Territory Stories

Debates Day 3 - Thursday 21 October 2010

Details:

Title

Debates Day 3 - Thursday 21 October 2010

Other title

Parliamentary Record 15

Collection

Debates for 11th Assembly 2008 - 2012; ParliamentNT; Parliamentary Record; 11th Assembly 2008 - 2012

Date

2010-10-21

Notes

Made available by the Legislative Assembly of the Northern Territory

Language

English

Subject

Debates

Publisher name

Legislative Assembly of the Northern Territory

Place of publication

Darwin

File type

application/pdf

Use

Attribution International 4.0 (CC BY 4.0)

Copyright owner

Legislative Assembly of the Northern Territory

License

https://creativecommons.org/licenses/by/4.0/

Parent handle

https://hdl.handle.net/10070/277644

Citation address

https://hdl.handle.net/10070/423637

Page content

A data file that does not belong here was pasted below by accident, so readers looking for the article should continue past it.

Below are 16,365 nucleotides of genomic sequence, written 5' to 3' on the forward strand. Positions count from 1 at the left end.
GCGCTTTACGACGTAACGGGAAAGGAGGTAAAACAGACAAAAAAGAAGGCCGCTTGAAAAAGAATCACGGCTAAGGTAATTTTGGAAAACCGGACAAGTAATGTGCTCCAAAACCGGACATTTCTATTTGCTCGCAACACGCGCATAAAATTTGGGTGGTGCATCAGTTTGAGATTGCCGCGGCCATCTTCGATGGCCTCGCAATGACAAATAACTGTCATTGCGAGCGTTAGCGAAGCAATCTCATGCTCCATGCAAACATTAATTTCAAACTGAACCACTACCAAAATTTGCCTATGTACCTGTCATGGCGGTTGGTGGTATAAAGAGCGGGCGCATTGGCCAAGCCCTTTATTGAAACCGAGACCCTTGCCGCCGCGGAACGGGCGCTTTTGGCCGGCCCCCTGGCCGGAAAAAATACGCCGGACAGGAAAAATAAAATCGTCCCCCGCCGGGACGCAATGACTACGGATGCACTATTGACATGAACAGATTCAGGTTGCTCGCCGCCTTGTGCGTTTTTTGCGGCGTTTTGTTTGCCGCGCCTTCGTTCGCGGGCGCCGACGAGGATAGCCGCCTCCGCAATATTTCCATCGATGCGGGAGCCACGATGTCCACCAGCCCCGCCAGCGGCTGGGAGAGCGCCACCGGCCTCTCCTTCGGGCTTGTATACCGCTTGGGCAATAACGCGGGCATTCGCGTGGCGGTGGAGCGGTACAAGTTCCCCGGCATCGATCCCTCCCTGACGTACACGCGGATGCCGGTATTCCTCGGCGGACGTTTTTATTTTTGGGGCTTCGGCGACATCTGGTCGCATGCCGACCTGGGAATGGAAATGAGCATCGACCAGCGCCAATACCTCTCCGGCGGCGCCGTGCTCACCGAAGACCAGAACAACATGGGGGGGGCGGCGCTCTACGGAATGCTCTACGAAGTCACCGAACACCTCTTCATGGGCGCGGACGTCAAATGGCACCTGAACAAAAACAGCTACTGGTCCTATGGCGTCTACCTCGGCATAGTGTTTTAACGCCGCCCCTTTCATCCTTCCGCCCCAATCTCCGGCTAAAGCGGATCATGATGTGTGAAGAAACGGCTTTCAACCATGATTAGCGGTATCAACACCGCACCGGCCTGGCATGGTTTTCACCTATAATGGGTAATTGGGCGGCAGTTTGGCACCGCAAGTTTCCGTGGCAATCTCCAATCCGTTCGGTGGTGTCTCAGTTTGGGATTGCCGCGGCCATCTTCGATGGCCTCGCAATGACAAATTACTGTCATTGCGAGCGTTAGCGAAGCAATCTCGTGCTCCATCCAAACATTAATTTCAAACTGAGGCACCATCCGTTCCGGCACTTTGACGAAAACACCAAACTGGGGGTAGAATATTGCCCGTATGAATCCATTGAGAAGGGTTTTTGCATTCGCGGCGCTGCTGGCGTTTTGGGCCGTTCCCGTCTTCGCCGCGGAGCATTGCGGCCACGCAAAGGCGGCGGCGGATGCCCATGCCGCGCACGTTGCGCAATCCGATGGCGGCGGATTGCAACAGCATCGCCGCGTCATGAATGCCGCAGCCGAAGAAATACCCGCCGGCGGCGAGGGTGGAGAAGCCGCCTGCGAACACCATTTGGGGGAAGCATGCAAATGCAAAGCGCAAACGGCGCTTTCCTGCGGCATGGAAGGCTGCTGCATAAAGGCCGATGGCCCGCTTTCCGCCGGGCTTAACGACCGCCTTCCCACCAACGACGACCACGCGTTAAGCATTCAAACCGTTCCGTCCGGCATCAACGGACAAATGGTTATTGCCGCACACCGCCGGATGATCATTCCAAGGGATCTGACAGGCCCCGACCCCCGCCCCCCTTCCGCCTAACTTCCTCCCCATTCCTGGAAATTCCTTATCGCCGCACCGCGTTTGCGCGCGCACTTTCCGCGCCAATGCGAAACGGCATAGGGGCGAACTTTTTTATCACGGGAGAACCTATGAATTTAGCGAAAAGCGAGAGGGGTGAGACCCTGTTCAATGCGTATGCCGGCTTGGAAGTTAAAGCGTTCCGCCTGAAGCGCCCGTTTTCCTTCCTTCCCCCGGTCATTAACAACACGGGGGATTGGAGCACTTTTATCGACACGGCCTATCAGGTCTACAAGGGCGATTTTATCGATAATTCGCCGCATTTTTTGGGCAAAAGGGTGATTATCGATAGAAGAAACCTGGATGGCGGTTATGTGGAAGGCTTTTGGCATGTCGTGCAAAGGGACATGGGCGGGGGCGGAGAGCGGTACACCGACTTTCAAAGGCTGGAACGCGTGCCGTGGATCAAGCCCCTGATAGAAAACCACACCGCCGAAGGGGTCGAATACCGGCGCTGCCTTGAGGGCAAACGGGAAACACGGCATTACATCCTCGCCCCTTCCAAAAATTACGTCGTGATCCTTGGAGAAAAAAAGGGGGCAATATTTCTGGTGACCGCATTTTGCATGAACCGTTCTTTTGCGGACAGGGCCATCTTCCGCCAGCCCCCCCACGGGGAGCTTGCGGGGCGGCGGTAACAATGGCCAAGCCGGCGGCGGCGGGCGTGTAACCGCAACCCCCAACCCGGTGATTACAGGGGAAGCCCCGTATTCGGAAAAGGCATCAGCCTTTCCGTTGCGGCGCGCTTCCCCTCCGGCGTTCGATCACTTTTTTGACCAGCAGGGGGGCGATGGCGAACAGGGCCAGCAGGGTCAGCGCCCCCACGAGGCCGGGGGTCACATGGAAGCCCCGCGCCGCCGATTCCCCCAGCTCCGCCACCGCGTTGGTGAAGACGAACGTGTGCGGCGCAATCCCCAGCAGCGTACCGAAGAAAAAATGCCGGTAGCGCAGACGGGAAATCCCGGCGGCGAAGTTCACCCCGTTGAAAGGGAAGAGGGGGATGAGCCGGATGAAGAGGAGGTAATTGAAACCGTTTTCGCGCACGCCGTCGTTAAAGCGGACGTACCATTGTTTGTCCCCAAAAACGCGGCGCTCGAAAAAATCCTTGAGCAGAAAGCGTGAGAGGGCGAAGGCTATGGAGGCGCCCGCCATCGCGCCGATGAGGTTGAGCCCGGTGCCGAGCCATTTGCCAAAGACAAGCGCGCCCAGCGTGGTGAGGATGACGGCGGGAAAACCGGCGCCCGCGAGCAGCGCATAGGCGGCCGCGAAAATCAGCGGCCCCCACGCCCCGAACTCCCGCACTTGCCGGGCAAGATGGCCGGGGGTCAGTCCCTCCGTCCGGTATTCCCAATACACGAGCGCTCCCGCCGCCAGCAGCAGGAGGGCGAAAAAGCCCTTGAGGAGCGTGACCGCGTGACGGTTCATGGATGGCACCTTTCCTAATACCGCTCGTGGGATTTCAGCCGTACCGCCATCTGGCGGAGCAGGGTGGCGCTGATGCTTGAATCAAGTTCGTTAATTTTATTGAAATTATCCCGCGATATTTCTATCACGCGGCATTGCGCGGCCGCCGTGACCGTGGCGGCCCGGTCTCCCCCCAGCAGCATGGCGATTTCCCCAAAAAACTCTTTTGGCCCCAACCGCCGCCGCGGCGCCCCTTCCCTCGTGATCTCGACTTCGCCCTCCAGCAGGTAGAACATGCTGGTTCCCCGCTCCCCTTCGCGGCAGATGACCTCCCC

DEBATES - Thursday 21 October 2010 problem? She said: We do not have a strategy. I said: How on earth does the department focus, target and be strategic in what it does? There was another blank look and she said: We are here to assist the minister to go where the minister wants to. It was nothing more or nothing less than a glorified travel agency, for better, for worse. Over the years the walls of Parliament House have been full of MOUs and various documents attesting to developing trade relationships which did not lead to anything. We did not see any real commercial activity or investment as a result of the vast majority of those documents, and ministers had a lovely time swanning through Southeast Asia with very little investment or trade occurring at all, with a few notable exceptions. Madam Deputy Speaker, we have decided, since being elected, to be more strategic, more focused, dealing with China and Japan in particular, and we can see how that is paying off. Being strategic in our work with Indonesia, focusing on the eastern provinces, particularly the mining provinces in eastern Indonesia, is bearing fruit. Looking at the appetite for the commercial property sector in Singapore to invest in the Northern Territory, and opening up new markets for our cattle industry in Vietnam is about being strategic, it is about being focused, and it is about delivering for our economy. This strategy will hold us in good stead. Mr STYLES (Sanderson): Madam Deputy Speaker, I acknowledge the great work done by industry and by public servants who, in the main, work with challenging circumstances and in many cases not the greatest amount of support. I acknowledge the current government gives some support, however, there is room for greater effort by the government to provide support in a number of areas. Industry and the public service rely on leadership. In the Territory, with its small population and small number of businesses, it is very much the role of government to lead the way, and when we reach critical mass in these industries and services, private industry, with the public service helping achieve various outcomes, will be much easier. At the moment, it is the role of government, ministers, their staff and the departments to set the pace and lead the way in the development of trade. The Northern Territory is very reliant on its primary industries and mineral exports. Cattle and minerals make up a great proportion of our export, with education and tourism. These all need support, infrastructure and services in place to maintain and grow them. It is sad recent events could lead to deterioration in the amount of export dollars earned for the Northern Territory from those four things. There are quite a number of things in the statement of interest. I acknowledge the minister is trying to achieve results, however much more should and could be done. In relation to the comments around infrastructure development, a number of people in industry have said: What infrastructure? For instance, we do not have a really good cold chain hub to move things out of Darwin. We do not have air freight facilities. We have been slowly losing those as we have been losing airlines. We do not have a second crane at the port. My information is small ships doing the rounds of Indonesian island ports would possibly come to Darwin if we can reduce the cost. Many of these ships only want to drop off a few containers. They are small ships, however, as the old adage says: from small things, large things can grow. When we have ships with containers on board there is much juggling to get them alongside for the crane to offload them. Cost is another factor ships will not come here. Obviously, there are economies of scale when we look at loading huge ships and moving them to larger ports down south. There are niche markets, and if you develop them you give local industry the opportunity to build and grow. Looking at some of the small coastal trading ships which would come from Indonesia, they have capacity to increase the numbers of containers. They can swap ships of different sizes to do different runs when there is an increased demand for containerised products going from, or coming into, the Northern Territory from our close northern neighbours. The statement says the Henderson government is focused on the development of productive and enduring relations and trade links with our northern neighbours. It also says Territory business is best placed to take advantage of that growing relationship with Asia. The Henderson government has developed a five-year plan. Great! I am glad they have a plan; let us look at some of those aspects. It says: plan which acknowledges the importance of people-to-people contact as integral to the development of ongoing and productive relationships with our neighbours. That is true; I agree with that and believe government ministers should travel a great deal because that is how we discover what is going on. It is about building those essential relationships so we can grow trade and cooperation, not only in 6511


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